Diane's New Beginning

"Hi Dad."

"Welcome back."

My Father gives me a warm hug and a wry smile. He looks at the borrowed, flat panel, Ford Van loaded with my transportable life. "Let's deal with all that in the morning."

The drive from Ann Arbor, Michigan began 15 hours earlier, before daybreak. It is now dark. Giving him a weary nod, we walk inside. Returning to the parental home is a time-honored ritual for college students on break. It's even considered a smart choice by many college grads who can't be burdened with things such as rent or grocery bills. Being a middle-aged woman with my own son in college, "coming home" to my father's house is-let's just say, non-triumphal.

I'd like to pretend I'm on Hilton Head Island to take care of my aging father. It won't work. He would shame me in public and then run over me with the bike he rides every morning before breakfast.

The unfortunate reality is that my mid-life love affair and engagement ended after two and a half years and my life has taken a major U-turn. And that's all there is to say about that.

It's now six weeks later. The thing about having a broken heart at this stage of life is that there is no question of survival. Life goes on. So why not strive for a little maturity and wisdom-or faith?

Barnes and Noble is a ten minute walk from my front door and the Hilton Head Library is a five minute drive. Stacked beside my bed are all the books I have checked out or bought to try and figure out how to gracefully get through this "life transition." The instructions have started to blur, but it's safe to say they all recommend: 1) getting out of bed; and, 2) remembering to breathe. These are my proudest accomplishments every day.

I am an interior designer. It helps to look at my life now as a renovation project. First, there is all the debris from my demolished hopes and dreams that is still being cleared away. But it's not a complete "tear down." There are solid pieces from which I can start laying a foundation and constructing the framework for a new beginning.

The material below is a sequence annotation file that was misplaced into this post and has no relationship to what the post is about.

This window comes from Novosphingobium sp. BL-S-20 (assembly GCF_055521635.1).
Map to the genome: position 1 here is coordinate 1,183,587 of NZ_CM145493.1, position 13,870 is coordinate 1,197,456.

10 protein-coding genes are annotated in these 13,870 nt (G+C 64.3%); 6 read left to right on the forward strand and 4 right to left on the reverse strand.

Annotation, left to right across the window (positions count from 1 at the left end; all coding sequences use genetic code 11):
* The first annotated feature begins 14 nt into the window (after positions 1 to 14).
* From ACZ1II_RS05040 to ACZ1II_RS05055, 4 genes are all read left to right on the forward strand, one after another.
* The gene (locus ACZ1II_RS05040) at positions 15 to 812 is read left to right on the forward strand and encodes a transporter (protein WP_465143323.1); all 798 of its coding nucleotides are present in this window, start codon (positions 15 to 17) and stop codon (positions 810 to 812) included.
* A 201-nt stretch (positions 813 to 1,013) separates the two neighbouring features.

There are certain things I do every day: walk by the ocean; meditate; feel grateful (of course I read The Secret); and get on the scale. There is gratitude that my type of anxiety gives me terrible stomach aches and almost all that weight gained over the last two years is gone.

On that long drive from Michigan to Hilton Head, it became clear that some tough love was necessary to keep things under control. These were the new rules: no shutting down; no obsessing about age; no getting tied in emotional knots.

So far so good on the first two. As for the last, all those feelings go in letters that will never be sent, but rather put in a file that will be burned at the end of one year. Sure there are the wrestling matches with the "Fear Furies" who arrive at 3 a.m. And there is all that sadness. Lots of tears are shed on those walks on the beach. But the ocean comforts me and teaches me about change and continuity. It gives me the will to stay open to possibility.

The truth is, wonderful things have opened up since my arrival on the island. That first morning, as I unloaded the van in the driveway, a wonderful woman with masses of beautiful white hair walked up to me. "Your father just passed me on his bike and insisted I come over and introduce myself. Hi, I'm Joyce."

Joyce later took me to Qigong in Jarvis Park-yes, the very class featured in the November issue of Pink. The group invited me for coffee at Barnes & Noble after class. Female friends are the best cure for heartache. This group of wonderful women extended themselves and offered the first lifeline.

That's where I met Joann. She's a "wonder woman" and knows everything that's happening. She took me to a Lifelong Learning seminar with David Lauderdale from the Island Packet; she introduced me to the Hilton Head Toastmasters Club (my membership kit just came in the mail); she took me to Carolina House to hear the cellist from the New York Philharmonic in a private recital; and she told me about Volunteers in Medicine (VIM).

VIM had an open house to recruit volunteers during my second week here. On the second and fourth Wednesday each month, there are evening clinics and that's where I'll be.

I came to Hilton Head because of my father; because my son is at SCAD in Savannah; and because my two dear friends-who introduced me to my former fiancÈ-are still here. Each one of them makes me feel less alone, but each has a life that does not include me. I have to create my own.

The goal is to build a balanced life. Doors keep opening and thankfully, I keep choosing to walk through. I have a library card, a yoga instructor and I'm friendly with the woman at the Publix seafood counter. My singleness and sadness are facts, but they are not my occupation. Especially, since I need a paying job.*

I want to laugh and share stories and good times with people, to participate in my community and to be thrilled to live on this beautiful island surrounded by ocean and sunshine and warmth. One day at a time. That's enough to make a new beginning.

*Since this writing, Diane has secured a fulltime design position with Sea Island Kitchens!

Leave a comment

You are commenting as guest.